Because the error processor of the flowchart of FIG. 5 is a separate process within the computer system, and all error messages are transferred to the error processor for display, there will not be any priority conflict as to which messages are displayed first. Thus, since all error messages are displayed by the error processor, the first error message received will be displayed first, and this error message is most likely the error message produced by the process that first discovered the error condition.

Having thus described a presently preferred embodiment of the present invention, it will be understood by those skilled in the art that many changes in construction and circuitry and widely differing embodiments and applications of the invention will suggest themselves without departing from the scope of the present invention as defined in the claims. The disclosures and the description herein are intended to be illustrative and are not in any sense limiting of the invention, defined in scope by the following claims.

              TABLE 1______________________________________try  {  //processing of the application functions  }  CATCH-- AND-- CLOSE(CerrorNumber, ProcessId)}______________________________________

              TABLE 2______________________________________#define CATCH-- AND-- CLOSE( CerrorNumber, ProcessId ) {\catch( CMemoryException &ce ) \  {CleanUp () ;REPORT-- MEMORY-- EXCEPTION(CerrorNumber,\ProcessId) ;Closedown () ; }#define REPORT-- MEMORY-- EXCEPTION(CerrorNumber, ProcessId)\  //send error message to Error Processor______________________________________
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Referenced by
Citing PatentFiling datePublication dateApplicantTitle
US6128017 *Jun 5, 1998Oct 3, 2000International Business Machines CorporationData processor controlled display interface for control of operations with unintrusive error message monitoring
US6269460 *Sep 1, 1998Jul 31, 2001International Business Machines CorporationDynamic enhancement of error condition handling and displayed error messages in computer operations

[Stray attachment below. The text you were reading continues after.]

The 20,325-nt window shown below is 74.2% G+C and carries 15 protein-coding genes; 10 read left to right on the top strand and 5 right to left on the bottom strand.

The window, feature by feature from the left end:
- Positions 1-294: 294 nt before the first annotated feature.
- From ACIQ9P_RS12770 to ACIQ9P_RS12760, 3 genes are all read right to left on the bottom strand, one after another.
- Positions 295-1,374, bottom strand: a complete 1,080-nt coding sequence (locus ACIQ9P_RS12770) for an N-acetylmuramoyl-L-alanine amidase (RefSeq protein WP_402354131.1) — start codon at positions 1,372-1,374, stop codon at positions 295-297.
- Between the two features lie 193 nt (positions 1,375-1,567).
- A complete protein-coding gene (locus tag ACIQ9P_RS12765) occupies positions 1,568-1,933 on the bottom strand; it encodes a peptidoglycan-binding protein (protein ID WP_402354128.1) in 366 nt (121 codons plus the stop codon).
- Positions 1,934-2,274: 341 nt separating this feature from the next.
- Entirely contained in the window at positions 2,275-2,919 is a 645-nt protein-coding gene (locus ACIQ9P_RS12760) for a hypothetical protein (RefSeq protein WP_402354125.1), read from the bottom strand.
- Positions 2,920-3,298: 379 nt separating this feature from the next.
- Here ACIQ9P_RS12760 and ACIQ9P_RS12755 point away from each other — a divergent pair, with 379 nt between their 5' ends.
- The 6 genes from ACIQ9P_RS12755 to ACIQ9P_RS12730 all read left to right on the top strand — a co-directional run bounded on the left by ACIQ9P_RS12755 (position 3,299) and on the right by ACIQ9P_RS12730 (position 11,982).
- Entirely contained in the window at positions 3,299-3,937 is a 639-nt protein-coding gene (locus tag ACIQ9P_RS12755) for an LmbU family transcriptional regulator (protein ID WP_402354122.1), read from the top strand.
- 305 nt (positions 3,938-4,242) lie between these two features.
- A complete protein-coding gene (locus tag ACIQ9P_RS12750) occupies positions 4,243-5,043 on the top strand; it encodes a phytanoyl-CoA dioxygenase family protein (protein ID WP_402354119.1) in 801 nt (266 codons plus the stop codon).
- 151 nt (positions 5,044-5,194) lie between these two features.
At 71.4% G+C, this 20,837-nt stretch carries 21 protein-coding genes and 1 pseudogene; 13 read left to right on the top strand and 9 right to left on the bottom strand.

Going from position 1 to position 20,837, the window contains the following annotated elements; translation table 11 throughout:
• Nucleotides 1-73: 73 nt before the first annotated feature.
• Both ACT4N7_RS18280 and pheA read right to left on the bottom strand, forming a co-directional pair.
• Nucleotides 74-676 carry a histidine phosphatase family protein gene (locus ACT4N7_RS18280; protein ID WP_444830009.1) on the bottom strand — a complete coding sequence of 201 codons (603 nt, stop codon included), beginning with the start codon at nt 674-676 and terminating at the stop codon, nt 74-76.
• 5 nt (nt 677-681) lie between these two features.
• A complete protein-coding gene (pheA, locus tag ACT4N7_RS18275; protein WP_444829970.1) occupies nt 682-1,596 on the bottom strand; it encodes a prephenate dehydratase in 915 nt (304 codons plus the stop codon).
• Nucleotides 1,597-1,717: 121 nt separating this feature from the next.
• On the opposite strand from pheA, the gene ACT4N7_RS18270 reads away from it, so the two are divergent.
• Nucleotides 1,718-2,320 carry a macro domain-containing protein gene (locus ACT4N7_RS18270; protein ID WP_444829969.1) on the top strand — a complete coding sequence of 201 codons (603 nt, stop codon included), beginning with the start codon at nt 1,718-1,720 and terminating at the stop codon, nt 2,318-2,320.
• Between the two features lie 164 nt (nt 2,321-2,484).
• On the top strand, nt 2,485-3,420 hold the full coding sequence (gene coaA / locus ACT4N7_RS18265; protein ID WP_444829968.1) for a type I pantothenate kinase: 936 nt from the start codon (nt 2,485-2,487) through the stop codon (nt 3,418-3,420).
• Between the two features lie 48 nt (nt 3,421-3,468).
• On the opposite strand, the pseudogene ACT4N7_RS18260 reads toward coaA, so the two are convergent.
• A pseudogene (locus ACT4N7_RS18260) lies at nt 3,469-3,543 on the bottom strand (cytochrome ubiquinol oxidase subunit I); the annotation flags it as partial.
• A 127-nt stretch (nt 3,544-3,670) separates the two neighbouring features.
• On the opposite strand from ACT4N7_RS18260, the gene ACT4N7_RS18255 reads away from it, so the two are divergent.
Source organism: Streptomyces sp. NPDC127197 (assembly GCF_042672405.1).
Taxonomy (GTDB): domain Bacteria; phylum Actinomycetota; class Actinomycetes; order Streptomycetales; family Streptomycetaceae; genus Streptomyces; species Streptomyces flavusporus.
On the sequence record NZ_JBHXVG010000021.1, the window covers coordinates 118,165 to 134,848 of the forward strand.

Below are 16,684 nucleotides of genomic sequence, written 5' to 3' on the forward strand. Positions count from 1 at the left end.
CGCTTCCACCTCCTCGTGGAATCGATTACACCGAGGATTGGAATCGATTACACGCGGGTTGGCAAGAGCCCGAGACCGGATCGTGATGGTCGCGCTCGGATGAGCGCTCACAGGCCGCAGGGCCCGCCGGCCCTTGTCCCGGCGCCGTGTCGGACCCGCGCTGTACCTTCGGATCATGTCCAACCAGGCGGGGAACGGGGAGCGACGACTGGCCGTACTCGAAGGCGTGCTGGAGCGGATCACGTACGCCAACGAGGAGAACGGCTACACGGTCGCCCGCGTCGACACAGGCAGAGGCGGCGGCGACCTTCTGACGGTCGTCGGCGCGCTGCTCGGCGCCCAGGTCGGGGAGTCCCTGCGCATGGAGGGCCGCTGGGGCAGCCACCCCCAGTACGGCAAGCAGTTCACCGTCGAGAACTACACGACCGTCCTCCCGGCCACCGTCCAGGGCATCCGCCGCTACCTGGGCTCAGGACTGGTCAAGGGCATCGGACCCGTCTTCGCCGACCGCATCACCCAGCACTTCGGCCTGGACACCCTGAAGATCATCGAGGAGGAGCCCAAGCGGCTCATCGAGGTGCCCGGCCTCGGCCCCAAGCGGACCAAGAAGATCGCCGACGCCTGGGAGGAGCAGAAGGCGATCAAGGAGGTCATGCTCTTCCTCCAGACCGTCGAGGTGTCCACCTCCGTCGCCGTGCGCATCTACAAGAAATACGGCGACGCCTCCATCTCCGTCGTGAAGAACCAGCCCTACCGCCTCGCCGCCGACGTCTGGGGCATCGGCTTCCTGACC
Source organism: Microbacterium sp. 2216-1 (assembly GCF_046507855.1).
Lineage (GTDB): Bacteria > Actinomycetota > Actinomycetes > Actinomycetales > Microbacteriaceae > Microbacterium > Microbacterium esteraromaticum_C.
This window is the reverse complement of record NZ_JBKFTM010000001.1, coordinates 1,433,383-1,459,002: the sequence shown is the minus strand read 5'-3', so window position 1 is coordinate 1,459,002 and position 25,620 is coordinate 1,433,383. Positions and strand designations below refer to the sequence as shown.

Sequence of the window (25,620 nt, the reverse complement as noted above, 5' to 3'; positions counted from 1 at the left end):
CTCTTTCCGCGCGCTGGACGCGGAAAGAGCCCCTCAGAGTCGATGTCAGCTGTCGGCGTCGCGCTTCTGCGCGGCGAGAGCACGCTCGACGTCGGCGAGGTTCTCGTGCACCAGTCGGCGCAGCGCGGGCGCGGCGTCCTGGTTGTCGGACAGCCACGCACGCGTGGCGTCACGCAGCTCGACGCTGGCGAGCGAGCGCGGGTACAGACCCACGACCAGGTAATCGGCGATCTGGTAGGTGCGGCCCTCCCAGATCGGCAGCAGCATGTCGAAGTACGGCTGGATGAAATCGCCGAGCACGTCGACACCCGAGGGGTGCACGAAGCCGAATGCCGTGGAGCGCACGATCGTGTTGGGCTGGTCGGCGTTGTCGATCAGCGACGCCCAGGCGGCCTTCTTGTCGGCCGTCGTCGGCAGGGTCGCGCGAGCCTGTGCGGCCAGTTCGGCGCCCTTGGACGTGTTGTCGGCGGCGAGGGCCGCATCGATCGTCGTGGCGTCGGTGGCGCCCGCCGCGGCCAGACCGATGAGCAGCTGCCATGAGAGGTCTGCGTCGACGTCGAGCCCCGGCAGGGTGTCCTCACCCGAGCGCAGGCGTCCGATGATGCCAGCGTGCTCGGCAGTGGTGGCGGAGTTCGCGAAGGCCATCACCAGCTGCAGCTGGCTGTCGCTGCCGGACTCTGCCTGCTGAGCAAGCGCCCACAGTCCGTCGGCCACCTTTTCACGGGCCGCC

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Classifications
U.S. Classification714/57, 714/48, 714/E11.187, 714/E11.025, 714/47.1
International ClassificationG06F11/07, G06F11/32
Cooperative ClassificationG06F11/0769, G06F11/0709, G06F11/327, G06F11/073
European ClassificationG06F11/07P4A, G06F11/07P1G, G06F11/07P1A, G06F11/32S4
Legal Events
DateCodeEventDescription
Jan 24, 2012FPExpired due to failure to pay maintenance fee
Effective date: 20111207
Dec 7, 2011LAPSLapse for failure to pay maintenance fees
Jul 11, 2011REMIMaintenance fee reminder mailed
Oct 18, 2007ASAssignment
Owner name: VERIGY (SINGAPORE) PTE. LTD., SINGAPORE
Free format text: ASSIGNMENT OF ASSIGNORS INTEREST;ASSIGNOR:AGILENT TECHNOLOGIES, INC.;REEL/FRAME:019990/0760
Effective date: 20070405
May 14, 2007FPAYFee payment
Year of fee payment: 8
Jun 6, 2003FPAYFee payment
Year of fee payment: 4
May 30, 2000ASAssignment
Owner name: AGILENT TECHNOLOGIES INC, CALIFORNIA
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Effective date: 19991101
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Effective date: 19980520
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Owner name: HEWLETT-PACKARD COMPANY, A DELAWARE CORPORATION P.
Free format text: MERGER;ASSIGNOR:HEWLETT-PACKARD COMPANY, A CALIFORNIA CORPORATION;REEL/FRAME:010841/0649
Effective date: 19980520
May 9, 1997ASAssignment
Owner name: HEWLETT-PACKARD COMPANY, CALIFORNIA
Free format text: ASSIGNMENT OF ASSIGNORS INTEREST;ASSIGNOR:PASSMORE, CAROLE J.;REEL/FRAME:008500/0814
Effective date: 19970106